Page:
Abortion Ban Protest

People protest in favor of abortion in Washington, D.C.

If you can get pregnant or know someone who can, or if you can get someone pregnant or know someone who can, keep reading.

On Aug. 2, if you live in Kansas, you’ll be voting on whether to amend our Kansas state constitution yet again (it’s been amended 98 times), this time to take away the right to access abortion, in all cases, including rape, incest and to save the life of a pregnant woman. 

In Kansas, abortions are already highly regulated.  But if this proposed amendment passes, the majority in the Kansas state legislature can — and will — pass laws totally banning abortions in Kansas, with no exceptions.  So, if a woman gets pregnant by her rapist, she can’t choose to have an abortion if this proposed amendment passes.  If a young girl gets pregnant by her uncle, neither she (nor her parents) can choose to have an abortion if this proposed amendment passes.  Or if a pregnant woman is at risk of death should the pregnancy continue (e.g., in the case of ectopic pregnancies), she can’t choose to have an abortion if this proposed amendment passes — meaning she can’t choose her own life over the life of an unborn fetus.

This amendment will pave the way for politicians in Topeka to ban abortion care to anyone who can get pregnant, including women, trans men and nonbinary folks.

How did we get here? 

In 1973, the Supreme Court decided Roe v. Wade, in which the Supreme Court held that our U.S. Constitution protects the right to access abortion care, and the restrictions the government can place on that access depend upon in the trimester of pregnancy.  Then, in Planned Parenthood v. Casey (1992), the Supreme Court reaffirmed the right to access abortion care, holding that the government cannot unduly burden that right.

In recent times, some current members of the Supreme Court have indicated a desire to either limit Roe (Chief Justice John Roberts) or overturn the case entirely (Justices Clarence Thomas, Samuel Alito, Neil Gorsuch and Brett Kavanagh).  And that’s likely to happen in June when the Supreme Court decides Dobbs v. Jackson Women’s Health Organization.  Many legal scholars and observers believe the Supreme Court will overturn Roe v. Wade in Dobbs.  If that happens, those who get pregnant will have no federal constitutional right to access abortion care.

Three years ago, though, anticipating the Court might overturn Roe, our Kansas Supreme Court held that our state constitution protects access to abortion care.  The Kansas Supreme Court based the constitutional right to abortion access on our Kansas state constitution, rather than our United States federal constitution.  That way, if Roe is overturned, Kansans would still have a constitutional right — a state constitutional right — to abortion care.  This case is the reason the Republican-led state legislature is seeking to amend our state constitution — to strip Kansans of any constitutional right to abortion care and make way for a total ban on all abortions in Kansas.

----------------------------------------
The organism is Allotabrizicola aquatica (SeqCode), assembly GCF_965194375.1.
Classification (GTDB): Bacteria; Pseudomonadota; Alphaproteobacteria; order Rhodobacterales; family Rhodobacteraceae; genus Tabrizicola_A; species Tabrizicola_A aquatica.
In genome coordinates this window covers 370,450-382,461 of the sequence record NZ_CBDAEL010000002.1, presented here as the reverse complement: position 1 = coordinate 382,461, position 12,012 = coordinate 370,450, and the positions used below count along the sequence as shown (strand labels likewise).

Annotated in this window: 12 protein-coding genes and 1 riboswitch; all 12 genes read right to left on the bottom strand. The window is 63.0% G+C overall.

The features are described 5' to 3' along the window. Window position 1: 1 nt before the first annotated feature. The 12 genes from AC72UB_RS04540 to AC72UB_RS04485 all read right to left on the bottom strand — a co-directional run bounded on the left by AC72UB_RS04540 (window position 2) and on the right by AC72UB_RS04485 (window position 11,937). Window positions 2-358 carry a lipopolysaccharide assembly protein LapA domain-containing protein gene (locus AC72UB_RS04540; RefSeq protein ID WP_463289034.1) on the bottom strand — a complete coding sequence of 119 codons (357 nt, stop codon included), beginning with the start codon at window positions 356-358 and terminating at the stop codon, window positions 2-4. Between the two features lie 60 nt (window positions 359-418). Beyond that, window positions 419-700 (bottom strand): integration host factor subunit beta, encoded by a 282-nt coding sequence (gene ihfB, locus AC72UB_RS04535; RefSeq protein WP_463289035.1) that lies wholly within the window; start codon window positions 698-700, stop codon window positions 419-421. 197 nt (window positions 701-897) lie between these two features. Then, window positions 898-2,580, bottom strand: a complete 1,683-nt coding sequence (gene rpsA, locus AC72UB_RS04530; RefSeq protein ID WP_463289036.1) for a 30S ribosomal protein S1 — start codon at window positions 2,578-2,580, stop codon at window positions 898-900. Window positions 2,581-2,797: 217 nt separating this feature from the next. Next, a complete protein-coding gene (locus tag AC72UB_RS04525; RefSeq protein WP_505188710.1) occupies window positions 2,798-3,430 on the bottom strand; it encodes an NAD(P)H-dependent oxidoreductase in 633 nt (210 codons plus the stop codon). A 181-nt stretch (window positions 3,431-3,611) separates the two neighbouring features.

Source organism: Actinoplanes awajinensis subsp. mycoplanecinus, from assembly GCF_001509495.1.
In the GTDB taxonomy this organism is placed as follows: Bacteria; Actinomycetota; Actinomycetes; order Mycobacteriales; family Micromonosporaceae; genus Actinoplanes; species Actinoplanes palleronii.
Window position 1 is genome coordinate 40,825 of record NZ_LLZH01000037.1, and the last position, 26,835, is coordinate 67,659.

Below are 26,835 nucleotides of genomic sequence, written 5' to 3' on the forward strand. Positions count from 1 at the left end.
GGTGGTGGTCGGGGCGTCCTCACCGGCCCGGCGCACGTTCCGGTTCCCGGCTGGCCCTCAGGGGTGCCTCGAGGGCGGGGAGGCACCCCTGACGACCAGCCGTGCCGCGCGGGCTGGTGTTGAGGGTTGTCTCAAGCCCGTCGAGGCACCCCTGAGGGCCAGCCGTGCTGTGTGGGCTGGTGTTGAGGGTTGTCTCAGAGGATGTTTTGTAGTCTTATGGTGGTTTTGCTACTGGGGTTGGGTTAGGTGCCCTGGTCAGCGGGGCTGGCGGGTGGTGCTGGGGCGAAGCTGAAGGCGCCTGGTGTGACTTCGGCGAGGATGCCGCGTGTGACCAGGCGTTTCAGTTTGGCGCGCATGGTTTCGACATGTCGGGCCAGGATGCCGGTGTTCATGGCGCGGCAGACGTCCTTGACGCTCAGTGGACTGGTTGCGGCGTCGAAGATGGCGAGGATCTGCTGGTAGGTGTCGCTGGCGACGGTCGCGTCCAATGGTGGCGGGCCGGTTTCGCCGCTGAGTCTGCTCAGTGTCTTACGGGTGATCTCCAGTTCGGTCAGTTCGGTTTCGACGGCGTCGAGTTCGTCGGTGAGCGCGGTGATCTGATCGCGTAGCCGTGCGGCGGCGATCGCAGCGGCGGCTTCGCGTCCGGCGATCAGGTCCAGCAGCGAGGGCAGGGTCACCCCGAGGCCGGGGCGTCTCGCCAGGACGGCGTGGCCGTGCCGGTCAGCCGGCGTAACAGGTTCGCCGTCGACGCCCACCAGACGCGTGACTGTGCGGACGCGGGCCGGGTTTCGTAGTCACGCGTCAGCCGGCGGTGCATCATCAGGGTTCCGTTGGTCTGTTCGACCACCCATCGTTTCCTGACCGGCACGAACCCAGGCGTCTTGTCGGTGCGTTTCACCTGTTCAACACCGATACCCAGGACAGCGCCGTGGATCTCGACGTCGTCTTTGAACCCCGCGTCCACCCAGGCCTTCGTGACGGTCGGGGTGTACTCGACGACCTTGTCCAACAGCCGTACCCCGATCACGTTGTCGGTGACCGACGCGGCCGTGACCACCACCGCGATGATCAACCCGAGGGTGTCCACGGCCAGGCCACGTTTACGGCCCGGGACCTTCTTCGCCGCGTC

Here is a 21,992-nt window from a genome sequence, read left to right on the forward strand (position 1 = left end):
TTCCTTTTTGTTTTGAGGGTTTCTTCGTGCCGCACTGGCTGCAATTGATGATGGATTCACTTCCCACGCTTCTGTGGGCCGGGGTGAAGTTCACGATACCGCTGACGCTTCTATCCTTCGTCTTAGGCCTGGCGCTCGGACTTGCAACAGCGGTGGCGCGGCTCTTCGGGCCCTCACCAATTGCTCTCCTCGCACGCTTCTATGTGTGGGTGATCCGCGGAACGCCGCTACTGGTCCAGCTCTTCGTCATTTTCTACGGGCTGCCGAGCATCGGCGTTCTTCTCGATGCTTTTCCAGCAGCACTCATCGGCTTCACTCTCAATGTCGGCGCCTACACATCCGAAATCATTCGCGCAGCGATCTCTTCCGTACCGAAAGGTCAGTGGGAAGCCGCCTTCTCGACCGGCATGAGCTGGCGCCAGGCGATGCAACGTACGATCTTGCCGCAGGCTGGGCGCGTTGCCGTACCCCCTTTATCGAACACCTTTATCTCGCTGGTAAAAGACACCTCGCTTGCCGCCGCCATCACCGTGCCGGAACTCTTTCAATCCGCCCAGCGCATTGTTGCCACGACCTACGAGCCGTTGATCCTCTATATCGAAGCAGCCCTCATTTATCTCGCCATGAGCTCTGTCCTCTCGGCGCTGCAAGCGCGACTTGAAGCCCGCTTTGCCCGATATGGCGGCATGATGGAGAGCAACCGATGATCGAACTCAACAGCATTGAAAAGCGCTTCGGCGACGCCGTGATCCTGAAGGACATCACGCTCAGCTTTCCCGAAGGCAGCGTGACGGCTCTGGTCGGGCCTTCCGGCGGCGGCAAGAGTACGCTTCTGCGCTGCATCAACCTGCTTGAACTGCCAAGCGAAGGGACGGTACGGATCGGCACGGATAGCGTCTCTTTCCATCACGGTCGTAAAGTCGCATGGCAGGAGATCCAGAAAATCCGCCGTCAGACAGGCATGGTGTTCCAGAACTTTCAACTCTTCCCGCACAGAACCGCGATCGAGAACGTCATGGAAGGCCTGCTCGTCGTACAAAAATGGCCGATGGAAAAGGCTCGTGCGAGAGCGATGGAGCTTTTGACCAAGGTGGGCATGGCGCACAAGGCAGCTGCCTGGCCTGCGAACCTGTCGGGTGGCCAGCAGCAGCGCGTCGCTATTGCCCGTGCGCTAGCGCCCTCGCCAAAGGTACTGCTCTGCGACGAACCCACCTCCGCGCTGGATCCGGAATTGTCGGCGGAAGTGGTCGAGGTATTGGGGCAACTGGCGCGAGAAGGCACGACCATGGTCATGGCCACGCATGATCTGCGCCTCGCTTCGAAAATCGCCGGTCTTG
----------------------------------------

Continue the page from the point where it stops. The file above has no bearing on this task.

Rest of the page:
The proposed amendment is on the Aug. 2 primary ballot, and the language of the proposed amendment is confusing.  At first glance, the language seems to imply that, while women will lose their state constitutional right to abortion, there will be exceptions in cases of rape, incest or to save the life of the pregnant woman.  However, for those reading closely, the proposed amendment actually gives politicians in Topeka the power to ban abortion in all cases, even in cases of rape, incest, or to save the life of the pregnant woman.  And those politicians in Topeka plan to do just that — ban all abortions, no matter the circumstance of the pregnancy.  With almost certainty there will be no legal abortions in Kansas — no matter how she got pregnant or even if she might die from the pregnancy.

Everyone who is eligible to vote in Kansas should vote on Aug. 2.  If you’re unaffiliated — meaning you don’t affiliate as a Republican or Democrat — you can still vote on this amendment.  In other words, you don’t have to belong to a political party to vote on this proposed constitutional amendment.  But you do need to register to vote (if you haven’t already) by July 12.  You can also request a mail-in ballot if you don’t want to actually go to the polls.  But you should vote on Aug. 2.  A “yes” vote passes the amendment, and a “no” vote defeats the amendment. 

Get registered, and vote on Aug. 2. 

Professor Amii N. Castle, J.D., is a Professor of Practice at the University of Kansas Schools of Law and Business and a lecturer at the College of Liberal Arts and Sciences. She is also the faculty advisor of the ACLU of KU.